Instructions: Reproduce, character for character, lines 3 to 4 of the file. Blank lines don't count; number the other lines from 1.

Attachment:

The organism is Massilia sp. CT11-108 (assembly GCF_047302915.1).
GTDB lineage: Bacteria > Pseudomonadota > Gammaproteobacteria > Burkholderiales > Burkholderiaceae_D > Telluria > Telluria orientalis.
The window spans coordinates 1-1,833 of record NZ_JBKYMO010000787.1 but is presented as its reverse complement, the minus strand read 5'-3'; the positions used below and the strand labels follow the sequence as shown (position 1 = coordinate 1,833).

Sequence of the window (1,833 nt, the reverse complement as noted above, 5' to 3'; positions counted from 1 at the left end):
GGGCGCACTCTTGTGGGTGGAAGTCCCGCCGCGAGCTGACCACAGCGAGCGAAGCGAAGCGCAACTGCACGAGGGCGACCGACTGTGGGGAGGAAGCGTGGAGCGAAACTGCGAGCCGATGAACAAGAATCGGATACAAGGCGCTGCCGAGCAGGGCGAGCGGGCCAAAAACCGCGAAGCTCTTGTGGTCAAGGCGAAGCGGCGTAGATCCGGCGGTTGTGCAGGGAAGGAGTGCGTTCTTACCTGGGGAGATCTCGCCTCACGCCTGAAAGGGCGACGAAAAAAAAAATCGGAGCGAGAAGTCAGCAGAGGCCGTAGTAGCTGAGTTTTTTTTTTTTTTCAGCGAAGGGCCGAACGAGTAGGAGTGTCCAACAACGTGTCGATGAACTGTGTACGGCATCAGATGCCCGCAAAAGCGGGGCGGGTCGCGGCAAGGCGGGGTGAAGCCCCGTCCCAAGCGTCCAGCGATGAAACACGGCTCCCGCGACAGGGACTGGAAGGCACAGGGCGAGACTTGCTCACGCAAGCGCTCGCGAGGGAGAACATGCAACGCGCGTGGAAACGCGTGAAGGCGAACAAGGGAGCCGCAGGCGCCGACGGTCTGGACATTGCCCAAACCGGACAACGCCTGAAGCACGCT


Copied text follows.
The window spans coordinates 1-1,833 of record NZ_JBKYMO010000787.1 but is presented as its reverse complement, the minus strand read 5'-3'; the positions used below and the strand labels follow the sequence as shown (position 1 = coordinate 1,833).

Sequence of the window (1,833 nt, the reverse complement as noted above, 5' to 3'; positions counted from 1 at the left end):